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Police probe damage to star-dive Valentine tank

Valentine tank
IPSAC divers survey Valentine tank Number One when it was still intact (IPSAC)
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A criminal investigation has been launched after serious damage was sustained by Number 1 tank, until now the last of the Valentine military vehicles in Studland Bay, Dorset to have remained largely intact since their tragic sinking 78 years ago.

Duplex Drive (DD) Valentine tanks were experimental amphibious British Army vehicles built during World War Two. Seven sank in the bay in April 1944 during the top-secret “Operation Smash” D-Day training exercise with the deaths of six soldiers, although only one body was ever found.

Both Bournemouth University Maritime Archaeology and the Swanage-based Isle of Purbeck BSAC branch (IPSAC) received tip-offs in mid-October that the dive attraction had been damaged, and sent their own divers to investigate.

They found that the 2-tonne turret had been knocked off Number 1 tank, ripping open the body and damaging the wheels. The turret was lying to the side of the tank and the vehicle’s interior had been exposed, leaving any crew possessions, equipment and possibly ordnance vulnerable. 

The machine-gun, propeller, turret-hatches and brass fittings had already been removed by divers years ago, and the gun barrel had been damaged more recently. 

A DD Valentine tank being loaded onto a landing craft in January 1944 (Imperial war Museum)
A DD Valentine tank being loaded onto a landing craft in January 1944 (Imperial War Museum)

Number 1 is roped to Number 2 tank, already parted from its turret, with both lying at a depth of around 15m. The site is regularly visited by dive-boats from Swanage and Poole.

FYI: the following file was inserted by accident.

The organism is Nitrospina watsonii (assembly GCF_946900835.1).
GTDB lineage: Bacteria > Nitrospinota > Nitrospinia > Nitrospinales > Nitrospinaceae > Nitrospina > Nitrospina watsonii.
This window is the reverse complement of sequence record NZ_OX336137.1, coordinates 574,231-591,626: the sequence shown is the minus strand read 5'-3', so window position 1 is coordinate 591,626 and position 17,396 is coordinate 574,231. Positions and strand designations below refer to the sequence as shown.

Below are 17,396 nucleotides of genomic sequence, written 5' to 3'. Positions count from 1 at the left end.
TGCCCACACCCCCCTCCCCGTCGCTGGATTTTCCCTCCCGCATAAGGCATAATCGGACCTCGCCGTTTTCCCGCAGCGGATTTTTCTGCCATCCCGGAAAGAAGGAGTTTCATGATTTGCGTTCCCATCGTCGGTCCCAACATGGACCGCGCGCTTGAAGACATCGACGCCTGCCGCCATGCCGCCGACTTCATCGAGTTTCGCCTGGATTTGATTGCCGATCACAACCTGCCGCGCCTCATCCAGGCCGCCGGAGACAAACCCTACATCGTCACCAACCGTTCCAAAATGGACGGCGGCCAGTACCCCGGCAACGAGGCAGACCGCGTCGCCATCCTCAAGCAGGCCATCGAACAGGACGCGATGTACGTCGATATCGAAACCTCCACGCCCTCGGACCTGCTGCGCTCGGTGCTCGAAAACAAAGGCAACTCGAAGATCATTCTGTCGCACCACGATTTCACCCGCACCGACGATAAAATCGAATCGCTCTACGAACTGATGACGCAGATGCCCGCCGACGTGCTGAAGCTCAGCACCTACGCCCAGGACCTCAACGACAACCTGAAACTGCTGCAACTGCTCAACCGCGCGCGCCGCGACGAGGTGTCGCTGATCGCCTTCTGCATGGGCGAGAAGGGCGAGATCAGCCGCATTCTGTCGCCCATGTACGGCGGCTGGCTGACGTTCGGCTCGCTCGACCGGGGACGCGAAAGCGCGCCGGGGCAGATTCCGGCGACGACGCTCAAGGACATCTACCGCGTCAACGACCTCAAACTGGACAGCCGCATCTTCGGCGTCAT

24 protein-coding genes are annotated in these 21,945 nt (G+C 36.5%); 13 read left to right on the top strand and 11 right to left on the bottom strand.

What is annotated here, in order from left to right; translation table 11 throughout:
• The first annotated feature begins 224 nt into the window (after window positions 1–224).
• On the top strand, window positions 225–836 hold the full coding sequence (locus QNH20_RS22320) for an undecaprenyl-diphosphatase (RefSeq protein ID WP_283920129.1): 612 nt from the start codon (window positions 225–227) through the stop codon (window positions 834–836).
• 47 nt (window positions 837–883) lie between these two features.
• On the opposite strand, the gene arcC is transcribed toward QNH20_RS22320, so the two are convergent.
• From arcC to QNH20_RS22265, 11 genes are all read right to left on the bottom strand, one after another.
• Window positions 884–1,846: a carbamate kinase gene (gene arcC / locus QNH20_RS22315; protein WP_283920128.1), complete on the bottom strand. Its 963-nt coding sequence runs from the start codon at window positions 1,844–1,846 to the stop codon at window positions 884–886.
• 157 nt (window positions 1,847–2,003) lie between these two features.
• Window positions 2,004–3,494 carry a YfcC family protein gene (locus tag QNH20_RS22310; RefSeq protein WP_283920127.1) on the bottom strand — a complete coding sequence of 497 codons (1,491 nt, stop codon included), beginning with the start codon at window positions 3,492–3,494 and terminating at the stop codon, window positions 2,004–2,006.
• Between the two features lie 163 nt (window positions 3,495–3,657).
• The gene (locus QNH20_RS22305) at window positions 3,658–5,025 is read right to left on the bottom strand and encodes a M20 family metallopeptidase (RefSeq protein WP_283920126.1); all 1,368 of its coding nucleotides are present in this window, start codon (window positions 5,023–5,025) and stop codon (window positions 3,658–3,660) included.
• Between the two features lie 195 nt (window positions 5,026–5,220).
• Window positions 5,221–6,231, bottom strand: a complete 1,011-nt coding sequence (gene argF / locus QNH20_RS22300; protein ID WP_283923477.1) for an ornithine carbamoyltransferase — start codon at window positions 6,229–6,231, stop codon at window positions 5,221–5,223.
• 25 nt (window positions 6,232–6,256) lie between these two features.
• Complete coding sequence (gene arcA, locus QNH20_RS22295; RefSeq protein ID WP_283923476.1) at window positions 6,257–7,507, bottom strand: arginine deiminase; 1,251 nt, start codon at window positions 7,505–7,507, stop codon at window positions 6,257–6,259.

On Historic England (HE)’s advice the Valentine tank site was designated as a Schedule One monument in 2019, the 75th anniversary of the sinkings.

Although not classed as war graves, the wrecks are regarded as look-don’t-touch sites for scuba divers, but those investigating the damage found that HE buoys used to mark the site had disappeared.

Heard a rumour

The damage is believed to have been caused between Saturday 24 and Wednesday 28 September. 

“One of our local skippers said he’d heard a rumour that something had happened,” maritime archaeologist Tom Cousins of Bournemouth University told Swanage News. “I didn’t believe it, but as we were in the area we went to check and found a big scene of destruction down there.

“It was a real shock… I don’t want to speculate on what might have caused it while there’s a criminal investigation going on, but we will have to go down again to secure the area.”

“It’s a very upsetting incident,” IPSAC chairman Nick Reed told the paper. “It was an important part of maritime history and a very popular site for divers out of Swanage.”

He said that the club dived the tanks two or three times a year. “We did a lot of work to survey and record all seven of the Valentine tanks ahead of the 75th anniversary of Operation Smash, and we always lay a poppy wreath there every year.”

HE says it is taking action to prevent any further damage and working with Dorset police’s marine engagement team, which is investigating the incident. Any diver with information is asked to contact Dorset Police or call 101, quoting occurrence number 55220169735.

Valentine tanks and lessons learnt

Launching a Valentine tank
Valentine tank in its canvas screen (NAS)

Intended to provide cover for Allied troops when they landed on the Normandy beaches in June 1944, the amphibious Valentine tanks were fitted with rubberised canvas screens around them to enable them to float, and their engines were connected to two propellers. 

The top-secret Operation Smash was the biggest live-fire exercise of its kind during WW2. Winston Churchill, King George VI and Supreme Allied Commander General Dwight Eisenhower were among observers when, shortly after the tanks had left their offshore landing craft, an unexpected change in sea conditions caused them to sink.

DD Valentine tanks went on to be used successfully on D-Day in June but were launched in shallower water. Tank rather than naval officers were tasked with deciding when it was safe to launch them, as a result of lessons learnt from the Dorset tragedy.

The Royal Navy blew up five of the sunken tanks because of concerns about the safety of ordnance still on them, but the other two had not been found at the time. The recently damaged tank was one of that pair – the two most often dived.

Also on Divernet: The Tanks That Won, The Valentine Tanks Swanage

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